The commentary’s statement that children are “less susceptible to SIDS” if they sleep on their backs and its implication that establishing a routine will keep them safe are further proof that the prospect of unionized family child care is alarming. It is absolutely tragic and unimaginable for any child to die, but gross misrepresentations like this are detrimental. SIDS cannot be prevented; you can only remove risk factors to help decrease the possibility.

We already have to take training in first aid, CPR, SIDS/SUIDS and other matters regularly; we do not need a union to give us something we already have. Training for addressing Sudden Infant Death Syndrome and Sudden Unexpected Infant Death can range from free to $20. I question the validity of AFSCME’s statement that providers pay up to $300 for a CPR class; the average cost around the state is $40 to $60.

We are strong, amazing and capable women (predominantly) who love and care for children. I have seen it firsthand, and have yet to see any providers who need a union. I have never been called a baby sitter; the only times I have heard the terms used about family child-care providers is by the union. How can AFSCME claim it will lift our profession when it portrays us as weak providers who “need the union?”

It is laughable that Thompson and Munt justify forced unionization because some licensers misinterpret rules. Since many of those licensers are AFSCME union members, why doesn’t AFSCME just tell them to be consistent instead of taking money from both licensers and providers, then pretending to represent both groups?

We already have a voice. Many of us have worked — at no cost to others — with the Department of Human Services, with licensers and with legislators to promote consistency, fairness and understanding of licensing regulations and enforcement. We did all this without the “help” of a union.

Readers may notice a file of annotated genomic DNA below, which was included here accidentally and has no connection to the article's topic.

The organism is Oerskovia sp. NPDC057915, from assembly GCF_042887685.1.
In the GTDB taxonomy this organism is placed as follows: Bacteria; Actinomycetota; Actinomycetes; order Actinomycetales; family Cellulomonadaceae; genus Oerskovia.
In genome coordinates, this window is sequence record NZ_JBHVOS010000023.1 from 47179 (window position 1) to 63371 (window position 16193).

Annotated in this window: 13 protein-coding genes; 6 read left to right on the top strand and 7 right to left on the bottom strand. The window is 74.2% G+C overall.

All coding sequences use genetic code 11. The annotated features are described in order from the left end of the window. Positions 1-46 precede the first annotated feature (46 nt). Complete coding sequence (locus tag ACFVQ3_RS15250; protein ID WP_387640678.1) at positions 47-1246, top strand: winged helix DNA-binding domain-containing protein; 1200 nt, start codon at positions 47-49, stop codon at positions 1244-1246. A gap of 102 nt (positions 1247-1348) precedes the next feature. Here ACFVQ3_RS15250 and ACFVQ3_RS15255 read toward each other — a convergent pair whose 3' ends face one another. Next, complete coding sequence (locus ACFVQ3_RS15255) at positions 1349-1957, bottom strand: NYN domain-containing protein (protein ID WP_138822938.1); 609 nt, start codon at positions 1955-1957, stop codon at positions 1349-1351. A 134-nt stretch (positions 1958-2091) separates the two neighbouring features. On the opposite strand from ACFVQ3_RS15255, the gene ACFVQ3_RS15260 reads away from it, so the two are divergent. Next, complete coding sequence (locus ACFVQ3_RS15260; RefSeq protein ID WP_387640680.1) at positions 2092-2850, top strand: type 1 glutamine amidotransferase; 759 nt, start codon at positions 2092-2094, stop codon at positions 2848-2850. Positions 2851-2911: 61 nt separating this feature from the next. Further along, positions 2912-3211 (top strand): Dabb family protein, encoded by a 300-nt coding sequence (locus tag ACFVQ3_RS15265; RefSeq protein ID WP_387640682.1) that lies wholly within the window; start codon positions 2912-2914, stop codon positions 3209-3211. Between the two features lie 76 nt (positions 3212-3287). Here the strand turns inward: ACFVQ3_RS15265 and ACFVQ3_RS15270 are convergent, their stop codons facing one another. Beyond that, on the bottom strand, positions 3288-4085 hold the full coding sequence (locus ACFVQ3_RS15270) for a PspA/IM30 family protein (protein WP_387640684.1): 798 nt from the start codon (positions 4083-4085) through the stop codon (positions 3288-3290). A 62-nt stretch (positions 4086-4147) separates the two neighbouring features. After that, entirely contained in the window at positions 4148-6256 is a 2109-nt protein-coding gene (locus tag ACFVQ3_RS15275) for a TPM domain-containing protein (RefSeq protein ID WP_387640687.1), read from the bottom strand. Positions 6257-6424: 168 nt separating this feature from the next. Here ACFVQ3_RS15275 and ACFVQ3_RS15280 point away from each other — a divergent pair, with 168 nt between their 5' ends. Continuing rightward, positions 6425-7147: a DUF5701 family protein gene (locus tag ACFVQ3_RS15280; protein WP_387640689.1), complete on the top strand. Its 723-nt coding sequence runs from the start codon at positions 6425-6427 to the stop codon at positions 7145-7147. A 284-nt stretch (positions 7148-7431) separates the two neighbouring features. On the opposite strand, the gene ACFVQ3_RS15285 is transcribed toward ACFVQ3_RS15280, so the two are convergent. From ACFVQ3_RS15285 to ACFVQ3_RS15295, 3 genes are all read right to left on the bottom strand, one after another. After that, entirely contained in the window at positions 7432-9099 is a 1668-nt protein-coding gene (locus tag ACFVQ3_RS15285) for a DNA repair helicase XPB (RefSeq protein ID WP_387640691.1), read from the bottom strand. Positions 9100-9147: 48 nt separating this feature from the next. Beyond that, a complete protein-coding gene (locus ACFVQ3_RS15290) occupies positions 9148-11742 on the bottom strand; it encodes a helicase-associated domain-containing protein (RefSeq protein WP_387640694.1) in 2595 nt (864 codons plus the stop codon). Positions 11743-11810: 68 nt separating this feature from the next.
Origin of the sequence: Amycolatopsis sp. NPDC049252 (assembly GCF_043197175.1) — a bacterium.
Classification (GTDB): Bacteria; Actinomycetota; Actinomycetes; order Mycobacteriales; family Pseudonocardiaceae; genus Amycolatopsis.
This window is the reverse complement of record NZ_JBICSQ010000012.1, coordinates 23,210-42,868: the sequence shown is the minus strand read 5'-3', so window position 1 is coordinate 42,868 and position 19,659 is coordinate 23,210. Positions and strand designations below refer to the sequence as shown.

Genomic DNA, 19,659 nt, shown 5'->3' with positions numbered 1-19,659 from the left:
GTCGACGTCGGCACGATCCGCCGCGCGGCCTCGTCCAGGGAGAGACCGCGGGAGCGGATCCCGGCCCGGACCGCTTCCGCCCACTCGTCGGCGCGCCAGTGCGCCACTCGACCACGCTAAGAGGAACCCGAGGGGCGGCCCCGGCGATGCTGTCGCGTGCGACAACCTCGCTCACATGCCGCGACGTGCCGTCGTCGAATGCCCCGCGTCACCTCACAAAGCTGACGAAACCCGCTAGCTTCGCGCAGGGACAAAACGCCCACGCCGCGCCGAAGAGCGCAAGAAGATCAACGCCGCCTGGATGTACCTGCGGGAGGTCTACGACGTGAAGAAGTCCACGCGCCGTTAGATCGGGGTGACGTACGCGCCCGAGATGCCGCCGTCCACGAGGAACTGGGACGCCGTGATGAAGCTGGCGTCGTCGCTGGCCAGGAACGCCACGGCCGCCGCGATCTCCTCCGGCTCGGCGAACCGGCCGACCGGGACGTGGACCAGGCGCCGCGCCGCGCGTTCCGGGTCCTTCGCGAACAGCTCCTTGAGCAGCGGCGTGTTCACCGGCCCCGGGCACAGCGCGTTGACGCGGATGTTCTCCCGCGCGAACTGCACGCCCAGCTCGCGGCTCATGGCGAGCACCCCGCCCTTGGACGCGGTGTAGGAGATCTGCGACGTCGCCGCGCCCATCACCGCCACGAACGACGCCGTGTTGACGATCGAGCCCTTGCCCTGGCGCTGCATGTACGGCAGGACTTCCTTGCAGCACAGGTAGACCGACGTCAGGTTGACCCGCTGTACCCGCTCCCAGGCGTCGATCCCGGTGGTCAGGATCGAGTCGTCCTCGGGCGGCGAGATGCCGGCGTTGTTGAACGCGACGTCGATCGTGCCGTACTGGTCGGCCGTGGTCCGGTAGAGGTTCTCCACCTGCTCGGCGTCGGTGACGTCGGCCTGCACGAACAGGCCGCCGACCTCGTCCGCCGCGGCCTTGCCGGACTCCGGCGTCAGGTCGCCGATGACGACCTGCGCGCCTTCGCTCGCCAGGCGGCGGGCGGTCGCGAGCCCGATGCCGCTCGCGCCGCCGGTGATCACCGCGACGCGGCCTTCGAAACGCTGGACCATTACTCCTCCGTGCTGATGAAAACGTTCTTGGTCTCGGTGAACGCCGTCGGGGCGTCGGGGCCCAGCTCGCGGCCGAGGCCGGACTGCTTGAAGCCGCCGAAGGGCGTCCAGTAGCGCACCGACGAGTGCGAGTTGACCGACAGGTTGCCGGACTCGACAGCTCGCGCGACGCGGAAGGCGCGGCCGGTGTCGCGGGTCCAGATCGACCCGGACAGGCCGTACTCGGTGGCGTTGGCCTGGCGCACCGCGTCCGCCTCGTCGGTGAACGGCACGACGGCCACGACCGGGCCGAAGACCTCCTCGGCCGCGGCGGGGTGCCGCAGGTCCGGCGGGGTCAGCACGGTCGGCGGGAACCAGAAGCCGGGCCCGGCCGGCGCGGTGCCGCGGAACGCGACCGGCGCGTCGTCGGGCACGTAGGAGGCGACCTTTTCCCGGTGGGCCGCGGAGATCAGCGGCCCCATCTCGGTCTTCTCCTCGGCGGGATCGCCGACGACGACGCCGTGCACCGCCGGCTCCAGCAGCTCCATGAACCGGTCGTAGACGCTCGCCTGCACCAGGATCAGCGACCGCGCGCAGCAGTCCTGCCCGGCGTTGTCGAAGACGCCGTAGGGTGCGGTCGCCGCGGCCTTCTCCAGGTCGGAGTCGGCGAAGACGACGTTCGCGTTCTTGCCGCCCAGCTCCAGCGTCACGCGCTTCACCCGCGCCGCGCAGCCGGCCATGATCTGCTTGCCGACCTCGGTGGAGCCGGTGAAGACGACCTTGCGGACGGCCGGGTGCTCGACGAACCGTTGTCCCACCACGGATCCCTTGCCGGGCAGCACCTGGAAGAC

As small-business owners, we family child-care providers have the freedom to love and teach children in the way we know best. It means waking up each morning eager for the adventure of a new day, getting to share laughter, give and receive hugs, sow love, build confidence, soothe ouchies, dry tears, exchange smiles, and help children reach their full potential. It means having the intelligence, motivation, resourcefulness and willingness to take risks to make an income doing something we absolutely love. It means being creative, going boldly, researching best practices and working beyond our business hours. It also means that we are individually responsible for all of our successes and failures.

It means we cannot legally be forced to unionize, because we are business owners, and sometimes employers, and have the freedom to be our own voice or voluntarily join with others to advocate for our independent businesses.

Every day, we make positive differences in the lives of Minnesota’s families … without a union. We will continue to give children the best possible care … without a union.

 

Hollee Saville is a licensed family child-care provider in St. Michael, Minn.